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Exploring large vegetation databases to detect temporal trends in species occurrences

Authors

  • Ute Jandt,

    1. Martin-Luther-University Halle-Wittenberg, Institute of Biology/Geobotany and Botanical Garden, Am Kirchtor 1, 06108 Halle/Saale, Germany
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  • Henrik von Wehrden,

    1. Martin-Luther-University Halle-Wittenberg, Institute of Biology/Geobotany and Botanical Garden, Am Kirchtor 1, 06108 Halle/Saale, Germany
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  • Helge Bruelheide

    1. Leuphana University Lüneburg, Centre of Methods & Institute of Ecology, Faculty III, Scharnhorststr. 1, 21335 Lüneburg, Germany
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  • Jandt, U. (corresponding author, ute.jandt@botanik.uni-halle.de) & Bruelheide, H.: (helge.bruelheide@botanik.uni-halle.de) Martin-Luther-University Halle-Wittenberg, Institute of Biology/Geobotany and Botanical Garden, Am Kirchtor 1, 06108 Halle/Saale, Germany
    von Wehrden, H. (henrik.von_wehrden@leuphana.de): Leuphana University Lüneburg, Centre of Methods & Institute of Ecology, Faculty III, Scharnhorststr. 1, 21335 Lüneburg, Germany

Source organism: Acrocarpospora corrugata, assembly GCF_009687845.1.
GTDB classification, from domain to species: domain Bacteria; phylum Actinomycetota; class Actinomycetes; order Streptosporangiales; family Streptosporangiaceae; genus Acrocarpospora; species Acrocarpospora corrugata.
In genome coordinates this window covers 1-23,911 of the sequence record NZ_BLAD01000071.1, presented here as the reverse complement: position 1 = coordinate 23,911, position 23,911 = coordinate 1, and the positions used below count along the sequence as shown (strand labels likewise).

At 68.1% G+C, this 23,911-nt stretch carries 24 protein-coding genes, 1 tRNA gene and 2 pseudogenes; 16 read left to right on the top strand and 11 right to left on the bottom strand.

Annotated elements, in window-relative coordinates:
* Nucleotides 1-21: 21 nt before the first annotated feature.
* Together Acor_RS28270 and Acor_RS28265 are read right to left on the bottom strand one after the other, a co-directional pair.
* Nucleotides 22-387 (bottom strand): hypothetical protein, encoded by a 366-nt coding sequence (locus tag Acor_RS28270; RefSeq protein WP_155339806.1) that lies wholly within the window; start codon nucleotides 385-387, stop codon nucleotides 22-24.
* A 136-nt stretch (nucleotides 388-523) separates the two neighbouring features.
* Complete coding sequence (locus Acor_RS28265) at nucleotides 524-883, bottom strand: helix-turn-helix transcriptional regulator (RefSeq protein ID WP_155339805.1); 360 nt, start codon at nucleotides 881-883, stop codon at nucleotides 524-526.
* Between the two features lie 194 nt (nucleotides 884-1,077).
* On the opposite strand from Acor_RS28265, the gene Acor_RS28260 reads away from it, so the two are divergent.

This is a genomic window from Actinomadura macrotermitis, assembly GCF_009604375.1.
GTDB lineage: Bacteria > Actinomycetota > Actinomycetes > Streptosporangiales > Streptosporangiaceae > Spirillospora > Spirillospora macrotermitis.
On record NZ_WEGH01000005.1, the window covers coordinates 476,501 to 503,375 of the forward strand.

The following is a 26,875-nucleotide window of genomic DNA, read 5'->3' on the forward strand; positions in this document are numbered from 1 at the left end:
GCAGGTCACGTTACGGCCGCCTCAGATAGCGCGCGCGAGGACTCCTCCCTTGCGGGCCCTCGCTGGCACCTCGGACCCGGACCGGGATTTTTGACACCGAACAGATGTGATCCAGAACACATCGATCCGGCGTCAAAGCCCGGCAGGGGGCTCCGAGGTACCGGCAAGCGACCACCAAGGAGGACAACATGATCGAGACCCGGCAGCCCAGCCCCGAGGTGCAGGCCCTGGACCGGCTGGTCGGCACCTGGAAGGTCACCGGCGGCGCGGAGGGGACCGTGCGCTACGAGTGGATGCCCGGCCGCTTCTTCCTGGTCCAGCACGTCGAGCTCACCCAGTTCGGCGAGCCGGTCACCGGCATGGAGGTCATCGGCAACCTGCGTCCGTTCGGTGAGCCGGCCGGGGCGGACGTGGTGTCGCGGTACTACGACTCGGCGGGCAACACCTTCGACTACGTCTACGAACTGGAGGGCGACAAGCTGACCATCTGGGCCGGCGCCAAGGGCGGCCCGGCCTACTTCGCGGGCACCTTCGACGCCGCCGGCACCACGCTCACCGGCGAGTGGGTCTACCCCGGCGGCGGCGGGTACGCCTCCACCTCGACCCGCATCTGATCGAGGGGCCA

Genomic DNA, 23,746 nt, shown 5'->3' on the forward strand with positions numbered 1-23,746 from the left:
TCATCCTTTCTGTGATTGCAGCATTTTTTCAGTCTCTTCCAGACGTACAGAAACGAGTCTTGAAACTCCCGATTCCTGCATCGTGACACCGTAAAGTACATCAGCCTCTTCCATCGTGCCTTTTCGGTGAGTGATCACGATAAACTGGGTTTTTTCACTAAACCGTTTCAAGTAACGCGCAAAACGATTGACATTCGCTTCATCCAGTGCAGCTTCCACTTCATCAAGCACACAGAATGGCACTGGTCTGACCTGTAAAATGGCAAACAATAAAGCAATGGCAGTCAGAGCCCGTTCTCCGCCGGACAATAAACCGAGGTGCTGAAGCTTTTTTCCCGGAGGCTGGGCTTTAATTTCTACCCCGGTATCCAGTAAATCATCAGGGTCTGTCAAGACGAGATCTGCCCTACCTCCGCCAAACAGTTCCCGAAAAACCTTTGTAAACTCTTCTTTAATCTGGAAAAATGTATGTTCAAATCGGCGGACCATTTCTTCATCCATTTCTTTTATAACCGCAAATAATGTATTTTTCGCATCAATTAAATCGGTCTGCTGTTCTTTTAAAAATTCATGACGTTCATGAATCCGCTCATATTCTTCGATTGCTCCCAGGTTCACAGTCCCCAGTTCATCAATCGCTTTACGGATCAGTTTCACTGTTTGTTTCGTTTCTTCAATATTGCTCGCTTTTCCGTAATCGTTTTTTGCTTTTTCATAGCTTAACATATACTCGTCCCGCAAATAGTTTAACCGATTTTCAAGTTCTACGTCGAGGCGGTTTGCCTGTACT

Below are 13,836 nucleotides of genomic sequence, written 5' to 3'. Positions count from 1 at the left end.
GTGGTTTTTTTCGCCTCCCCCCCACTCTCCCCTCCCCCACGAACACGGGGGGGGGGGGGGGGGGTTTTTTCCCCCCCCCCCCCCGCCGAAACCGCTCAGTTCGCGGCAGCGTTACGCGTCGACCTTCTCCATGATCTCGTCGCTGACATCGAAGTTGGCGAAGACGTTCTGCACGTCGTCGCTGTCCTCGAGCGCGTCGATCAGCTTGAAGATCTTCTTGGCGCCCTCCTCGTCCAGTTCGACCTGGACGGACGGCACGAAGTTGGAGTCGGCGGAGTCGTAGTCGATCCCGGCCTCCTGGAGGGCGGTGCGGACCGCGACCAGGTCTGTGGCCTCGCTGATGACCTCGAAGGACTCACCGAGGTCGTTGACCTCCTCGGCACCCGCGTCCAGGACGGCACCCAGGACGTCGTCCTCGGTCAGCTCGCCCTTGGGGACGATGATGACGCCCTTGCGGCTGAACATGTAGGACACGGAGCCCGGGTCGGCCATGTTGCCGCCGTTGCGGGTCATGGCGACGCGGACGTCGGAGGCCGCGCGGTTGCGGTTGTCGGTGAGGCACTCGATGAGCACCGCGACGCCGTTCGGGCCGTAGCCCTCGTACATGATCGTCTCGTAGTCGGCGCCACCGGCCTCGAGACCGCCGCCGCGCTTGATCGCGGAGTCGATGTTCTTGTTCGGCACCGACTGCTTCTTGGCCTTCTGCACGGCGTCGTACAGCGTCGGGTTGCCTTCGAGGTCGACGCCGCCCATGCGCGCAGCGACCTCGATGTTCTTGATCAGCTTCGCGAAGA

• Co-ordinating Editor: Angelika Schwabe-Kratochwil

Abstract

Question: Can vegetation relevé databases be used to analyse species losses and gains in specific vegetation types in Germany over time? Does the type of response (increase or decline in relative frequency) conform to observed large-scale environmental trends in the last decades?

Location: Germany. Exploring the German Vegetation Reference Database Halle (GVRD) that was established for forest and grassland vegetation within the framework of German Biodiversity Exploratories.

Methods: Use of generalized linear models (GLMs) for testing changes in temporal frequency of plant taxa in a semi-dry grassland data set (Mesobromion) and a beech forest data set (Fagion). Data were either aggregated by year, decade or by a balanced re-sampling approach. Interpretation of the observed changes was based on species traits.

Results: In both data sets significant temporal changes were observed, although the frequency of the majority of species remained unchanged. In both data sets, species with a temporal increase in frequency had higher Ellenberg N and F indicator values, compared to species that decreased, thus indicating effects of widespread atmospheric nitrogen deposition. In the forest data set, the observed increase in recruitment of deciduous trees pointed to a change in management, while trends in the grassland data set suggested use abandonment, as seen in an increased frequency of woody species.

Conclusion: We demonstrate that vegetation databases represent very valuable resources for analysis of temporal changes in species frequencies. GLMs proved their value in detecting these trends, as also shown by the interpretability of model results with species traits. In contrast, the method of aggregation or re-sampling had little influence on the general outcome of analyses.

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